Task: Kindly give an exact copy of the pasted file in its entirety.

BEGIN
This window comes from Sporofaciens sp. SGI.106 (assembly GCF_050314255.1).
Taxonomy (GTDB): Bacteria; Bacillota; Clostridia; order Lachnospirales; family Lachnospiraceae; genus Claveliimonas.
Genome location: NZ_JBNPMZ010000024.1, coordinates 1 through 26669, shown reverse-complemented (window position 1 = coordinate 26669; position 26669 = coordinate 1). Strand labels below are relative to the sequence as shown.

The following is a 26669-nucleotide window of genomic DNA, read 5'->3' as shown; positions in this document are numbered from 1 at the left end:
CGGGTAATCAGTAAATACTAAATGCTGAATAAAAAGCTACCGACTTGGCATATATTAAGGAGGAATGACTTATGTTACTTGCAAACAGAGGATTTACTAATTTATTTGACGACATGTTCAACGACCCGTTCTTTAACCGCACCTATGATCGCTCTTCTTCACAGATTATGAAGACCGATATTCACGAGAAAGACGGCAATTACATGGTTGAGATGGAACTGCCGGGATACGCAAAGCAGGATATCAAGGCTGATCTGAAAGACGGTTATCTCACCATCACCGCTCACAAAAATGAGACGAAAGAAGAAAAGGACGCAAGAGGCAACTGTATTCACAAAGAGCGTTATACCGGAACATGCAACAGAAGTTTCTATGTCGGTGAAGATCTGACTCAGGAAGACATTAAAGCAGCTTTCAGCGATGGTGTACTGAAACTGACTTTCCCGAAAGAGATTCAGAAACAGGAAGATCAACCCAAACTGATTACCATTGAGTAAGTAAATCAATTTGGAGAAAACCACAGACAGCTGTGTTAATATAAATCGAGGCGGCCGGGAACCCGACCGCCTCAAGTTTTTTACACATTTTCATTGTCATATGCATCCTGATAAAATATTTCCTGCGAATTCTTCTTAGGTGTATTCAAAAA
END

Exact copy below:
This window comes from Sporofaciens sp. SGI.106 (assembly GCF_050314255.1).
Taxonomy (GTDB): Bacteria; Bacillota; Clostridia; order Lachnospirales; family Lachnospiraceae; genus Claveliimonas.
Genome location: NZ_JBNPMZ010000024.1, coordinates 1 through 26669, shown reverse-complemented (window position 1 = coordinate 26669; position 26669 = coordinate 1). Strand labels below are relative to the sequence as shown.

The following is a 26669-nucleotide window of genomic DNA, read 5'->3' as shown; positions in this document are numbered from 1 at the left end:
CGGGTAATCAGTAAATACTAAATGCTGAATAAAAAGCTACCGACTTGGCATATATTAAGGAGGAATGACTTATGTTACTTGCAAACAGAGGATTTACTAATTTATTTGACGACATGTTCAACGACCCGTTCTTTAACCGCACCTATGATCGCTCTTCTTCACAGATTATGAAGACCGATATTCACGAGAAAGACGGCAATTACATGGTTGAGATGGAACTGCCGGGATACGCAAAGCAGGATATCAAGGCTGATCTGAAAGACGGTTATCTCACCATCACCGCTCACAAAAATGAGACGAAAGAAGAAAAGGACGCAAGAGGCAACTGTATTCACAAAGAGCGTTATACCGGAACATGCAACAGAAGTTTCTATGTCGGTGAAGATCTGACTCAGGAAGACATTAAAGCAGCTTTCAGCGATGGTGTACTGAAACTGACTTTCCCGAAAGAGATTCAGAAACAGGAAGATCAACCCAAACTGATTACCATTGAGTAAGTAAATCAATTTGGAGAAAACCACAGACAGCTGTGTTAATATAAATCGAGGCGGCCGGGAACCCGACCGCCTCAAGTTTTTTACACATTTTCATTGTCATATGCATCCTGATAAAATATTTCCTGCGAATTCTTCTTAGGTGTATTCAAAAA